The Readers’ Room by Antoine Laurain

Thanks so much to Isabelle over at Gallic Books for my copy of this fantastic book! 

I absolutely loved it! Obviously it’s a French author so I start biased but I just adore Antoine’s books ! 

Quick (only 182 pages), easy and so so gripping it’s just perfection ! 

Violaine Lepage is a woman of many vices. And after a near death experience during a plane crash, she seems to have forgotten them all! Somehow the accident makes her a better version of herself. She doesn’t smoke anymore, she no longer is unfaithful, but what else might have she forgotten…

Through the pages, Antoine Laurain pays homage to many authors, and especially Proust.  Violaine cannot remember aspects of her life, but rather than reminiscing with a taste, smell or other sensations, her madeleine is actually Marcel Proust himself, philosophising with her. 

Such a clever book! A mystery with a pinch of romance, philosophy, psychology, identity, sprinkled with inexplicable events, leaving you wondering, triggering your imagination and opening up your power of  interpretation! 

A wonderful nod to books and their magic, conjured up when a reader picks them up. Books have a life of their own…

It is a book that you will want to read several times… at least I know I will!! 

For my French friends, you can find this beauty published under the title “Le Service des Manuscripts”.

With Love
AGJ

Out now

— Synopsis—

When the manuscript of a debut crime novel arrives at a Parisian publishing house, everyone in the readers’ room is convinced it’s something special. And the committee for France’s highest literary honour, the Prix Goncourt, agrees. 

But when the shortlist is announced, there’s a problem for editor Violaine Lepage: she has no idea of the author’s identity. As the police begin to investigate a series of murders strangely reminiscent of those recounted in the book, Violaine is not the only one looking for answers. And, suffering memory blanks following an aeroplane accident, she’s beginning to wonder what role she might play in the story … 

The Secret Life of Albert Entwistle by Matt Cain

It’s official… I am in love with Albert!

Such a wonderful, moving and joyous adventure! This is a story that everyone needs in their life!!! Thanks again Rosie over at Headline for gifting me this incredible proof, and the biggest thanks to Matt Cain for writing this story!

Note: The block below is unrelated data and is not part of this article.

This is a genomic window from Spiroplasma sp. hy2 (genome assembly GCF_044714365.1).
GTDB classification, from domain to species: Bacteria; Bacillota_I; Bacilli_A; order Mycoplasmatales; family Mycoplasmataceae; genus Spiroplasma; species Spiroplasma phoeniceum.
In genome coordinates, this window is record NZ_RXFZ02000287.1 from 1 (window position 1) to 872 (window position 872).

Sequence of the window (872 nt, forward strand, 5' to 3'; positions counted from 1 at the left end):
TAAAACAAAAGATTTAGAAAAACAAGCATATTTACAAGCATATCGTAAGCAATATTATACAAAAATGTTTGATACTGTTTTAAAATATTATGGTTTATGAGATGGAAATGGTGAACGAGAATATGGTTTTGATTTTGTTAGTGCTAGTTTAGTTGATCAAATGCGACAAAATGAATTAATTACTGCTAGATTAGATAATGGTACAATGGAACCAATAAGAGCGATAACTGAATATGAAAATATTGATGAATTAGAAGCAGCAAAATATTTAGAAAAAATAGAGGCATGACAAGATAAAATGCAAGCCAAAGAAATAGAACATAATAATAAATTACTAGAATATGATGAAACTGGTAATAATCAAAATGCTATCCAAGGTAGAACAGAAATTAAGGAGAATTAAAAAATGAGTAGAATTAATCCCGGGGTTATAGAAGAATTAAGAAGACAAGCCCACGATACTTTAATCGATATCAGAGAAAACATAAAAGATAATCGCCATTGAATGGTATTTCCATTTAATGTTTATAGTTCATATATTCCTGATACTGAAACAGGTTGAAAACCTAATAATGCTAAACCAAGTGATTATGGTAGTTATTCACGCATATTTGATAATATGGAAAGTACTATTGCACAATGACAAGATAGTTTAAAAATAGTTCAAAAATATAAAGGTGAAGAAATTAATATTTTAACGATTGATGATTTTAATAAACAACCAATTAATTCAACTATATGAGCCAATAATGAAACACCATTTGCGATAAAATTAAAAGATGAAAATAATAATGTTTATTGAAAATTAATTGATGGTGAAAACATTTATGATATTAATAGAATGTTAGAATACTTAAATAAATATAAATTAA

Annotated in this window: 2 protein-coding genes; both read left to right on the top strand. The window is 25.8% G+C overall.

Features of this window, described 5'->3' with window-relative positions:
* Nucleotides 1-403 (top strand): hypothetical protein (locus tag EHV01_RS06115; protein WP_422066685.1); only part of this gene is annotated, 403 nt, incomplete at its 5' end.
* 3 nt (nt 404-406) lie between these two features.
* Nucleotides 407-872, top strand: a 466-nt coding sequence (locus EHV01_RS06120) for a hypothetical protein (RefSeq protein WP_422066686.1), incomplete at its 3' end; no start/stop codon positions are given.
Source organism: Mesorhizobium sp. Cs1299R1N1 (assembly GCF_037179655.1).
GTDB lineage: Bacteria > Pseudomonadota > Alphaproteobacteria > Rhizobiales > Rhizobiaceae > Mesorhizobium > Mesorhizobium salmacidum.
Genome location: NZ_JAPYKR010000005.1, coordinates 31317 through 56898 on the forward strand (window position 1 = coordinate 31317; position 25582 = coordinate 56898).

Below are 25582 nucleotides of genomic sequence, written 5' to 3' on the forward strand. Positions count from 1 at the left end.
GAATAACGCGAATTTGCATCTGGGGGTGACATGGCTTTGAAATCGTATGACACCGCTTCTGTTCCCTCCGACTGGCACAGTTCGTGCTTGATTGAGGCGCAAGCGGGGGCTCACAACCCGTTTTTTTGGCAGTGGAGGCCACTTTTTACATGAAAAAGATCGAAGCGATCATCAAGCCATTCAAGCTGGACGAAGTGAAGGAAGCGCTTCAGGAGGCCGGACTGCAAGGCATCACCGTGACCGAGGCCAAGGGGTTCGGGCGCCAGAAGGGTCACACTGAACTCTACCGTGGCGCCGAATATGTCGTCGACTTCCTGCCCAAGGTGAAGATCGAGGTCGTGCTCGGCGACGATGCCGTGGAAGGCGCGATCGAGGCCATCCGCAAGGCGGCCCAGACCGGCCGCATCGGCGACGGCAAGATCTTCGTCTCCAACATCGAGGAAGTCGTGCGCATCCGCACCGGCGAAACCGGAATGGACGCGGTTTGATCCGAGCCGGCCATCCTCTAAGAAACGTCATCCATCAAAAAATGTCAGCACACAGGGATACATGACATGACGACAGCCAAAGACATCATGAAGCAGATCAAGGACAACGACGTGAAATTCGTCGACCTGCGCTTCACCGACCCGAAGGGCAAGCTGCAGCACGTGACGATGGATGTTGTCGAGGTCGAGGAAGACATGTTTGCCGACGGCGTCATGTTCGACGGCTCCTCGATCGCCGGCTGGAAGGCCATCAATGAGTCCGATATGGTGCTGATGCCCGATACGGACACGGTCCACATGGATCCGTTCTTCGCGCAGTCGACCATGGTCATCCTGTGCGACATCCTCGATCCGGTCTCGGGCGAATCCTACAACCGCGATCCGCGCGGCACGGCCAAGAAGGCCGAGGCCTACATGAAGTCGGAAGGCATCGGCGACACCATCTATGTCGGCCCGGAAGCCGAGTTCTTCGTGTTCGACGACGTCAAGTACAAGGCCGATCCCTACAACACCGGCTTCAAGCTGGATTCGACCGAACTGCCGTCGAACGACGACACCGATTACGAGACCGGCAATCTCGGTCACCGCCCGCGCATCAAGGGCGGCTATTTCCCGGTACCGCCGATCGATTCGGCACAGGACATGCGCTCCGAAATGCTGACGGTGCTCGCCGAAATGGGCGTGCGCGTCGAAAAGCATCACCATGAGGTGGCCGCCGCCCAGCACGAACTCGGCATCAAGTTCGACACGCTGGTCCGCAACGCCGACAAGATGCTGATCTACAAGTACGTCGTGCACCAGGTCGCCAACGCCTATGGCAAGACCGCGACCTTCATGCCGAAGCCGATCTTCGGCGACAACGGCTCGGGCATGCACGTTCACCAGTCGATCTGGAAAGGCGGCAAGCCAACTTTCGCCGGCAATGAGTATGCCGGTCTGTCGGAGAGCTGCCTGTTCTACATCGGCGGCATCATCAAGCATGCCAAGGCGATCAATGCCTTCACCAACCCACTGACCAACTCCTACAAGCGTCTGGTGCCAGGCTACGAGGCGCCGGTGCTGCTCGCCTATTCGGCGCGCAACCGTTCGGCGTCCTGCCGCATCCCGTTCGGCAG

— Synopsis —

IT’S NEVER TOO LATE TO START YOUR LIFE’S BIG ADVENTURE . . .

Albert Entwistle was a postman. It was one of the few things everyone knew about him. And it was one of the few things he was comfortable with people knowing.

64-year-old Albert Entwistle has been a postie in a quiet town in Northern England for all his life, living alone since the death of his mam 18 years ago. He keeps himself to himself. He always has. But he’s just learned he’ll be forced to retire at his next birthday. With no friends and nothing to look forward to, the lonely future he faces terrifies him. He realises it’s finally time to be honest about who he is. He must learn to ask for what he wants. And he must find the courage to look for George, the man that, many years ago, he lost – but has never forgotten . . .

Join Albert as he sets out to find the long-lost love of his life, and has an unforgettable and completely life-affirming adventure on the way . . . This is a love story the likes of which you have never read before! 

— Review —

Albert wants to be invisible. Over the years, he has devised a well-established technique to keep human interactions to a minimum. It’s just him and his cat Gracie, since his mother passed away.

Albert wasn’t always like that though, and throughout the pages you get to discover what happened almost 50 years ago, along embarking on this self-discovery journey with him.

3 months before his 65th birthday, he is told he will have to go on compulsory retirement. From there, his whole world starts unravelling: Gracie dies, and he forces himself to go through his mam’s belongings, which he left untouched since she passed away years ago.

This brings out so many memories for him, most of them painful, especially when he finds in his mam’s box of treasures, the letters he used to exchange with the one and only love of his life… George.

His romance with George was the happiest time of his life, but things somehow ended dramatically. Since then, Albert has never allowed himself to feel anything for other men, or be loved by anyone else. He closed himself off from the world.

When reminiscing his past, you get to witness the unfortunately sad history of gay persecution, from it being a crime in the 60s to the police raids, beatings, insults and worse. Some chose to fight for their rights, where others like Albert decided that they were rotten and destined to a life of loneliness.

But all of it is too much for Albert and he decides it’s about time to get his act together if he doesn’t want to die alone. He wants his next 30 years to be happy ones and will take you with him on his magnificent journey.

Finding George turns out not as easy as Albert firstly anticipated! To succeed at finding love, he must find himself first. And to do that he will have to open up and… well you’ve guessed it.. COME OUT!!!

This fantastic adventure makes Albert become who he was meant to be all along, open himself up to the world to find his inner happiness. Getting out of one’s comfort zone is the best thing that can happen, opening up new horizon and embracing the best of what life has to offer. From Toddington to Bradford, Blackpool, Manchester and London, he will have to be honest with who he really is, and stop hiding.

“In some ways I’m like a picture that hasn’t been coloured in yet. Or one that I’m still in the process of colouring in…”

Albert cannot go about it alone, and has no choice but surmount the fear of judgement.

Through this beautiful story of resilience, you’re reminded of the importance of love and friendship in life! All the amazing protagonists you meet along the way are so lovable and relatable. Their depth demonstrates to perfection that everyone is more than meets the eyes.